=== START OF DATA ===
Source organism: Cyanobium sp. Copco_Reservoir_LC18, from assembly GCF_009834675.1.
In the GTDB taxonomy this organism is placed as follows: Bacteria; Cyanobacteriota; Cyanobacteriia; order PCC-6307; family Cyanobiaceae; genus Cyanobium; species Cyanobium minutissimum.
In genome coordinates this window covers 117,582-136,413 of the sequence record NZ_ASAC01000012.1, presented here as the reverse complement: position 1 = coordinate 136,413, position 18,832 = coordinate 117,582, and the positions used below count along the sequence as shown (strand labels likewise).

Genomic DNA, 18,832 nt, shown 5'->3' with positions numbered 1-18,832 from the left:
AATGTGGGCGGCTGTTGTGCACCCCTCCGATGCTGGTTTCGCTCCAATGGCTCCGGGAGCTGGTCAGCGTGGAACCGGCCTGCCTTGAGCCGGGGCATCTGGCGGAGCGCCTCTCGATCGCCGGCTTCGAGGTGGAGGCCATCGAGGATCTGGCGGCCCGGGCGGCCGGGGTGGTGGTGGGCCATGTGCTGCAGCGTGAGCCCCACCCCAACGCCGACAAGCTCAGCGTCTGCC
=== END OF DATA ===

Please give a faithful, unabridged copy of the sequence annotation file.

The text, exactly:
Source organism: Cyanobium sp. Copco_Reservoir_LC18, from assembly GCF_009834675.1.
In the GTDB taxonomy this organism is placed as follows: Bacteria; Cyanobacteriota; Cyanobacteriia; order PCC-6307; family Cyanobiaceae; genus Cyanobium; species Cyanobium minutissimum.
In genome coordinates this window covers 117,582-136,413 of the sequence record NZ_ASAC01000012.1, presented here as the reverse complement: position 1 = coordinate 136,413, position 18,832 = coordinate 117,582, and the positions used below count along the sequence as shown (strand labels likewise).

Genomic DNA, 18,832 nt, shown 5'->3' with positions numbered 1-18,832 from the left:
AATGTGGGCGGCTGTTGTGCACCCCTCCGATGCTGGTTTCGCTCCAATGGCTCCGGGAGCTGGTCAGCGTGGAACCGGCCTGCCTTGAGCCGGGGCATCTGGCGGAGCGCCTCTCGATCGCCGGCTTCGAGGTGGAGGCCATCGAGGATCTGGCGGCCCGGGCGGCCGGGGTGGTGGTGGGCCATGTGCTGCAGCGTGAGCCCCACCCCAACGCCGACAAGCTCAGCGTCTGCC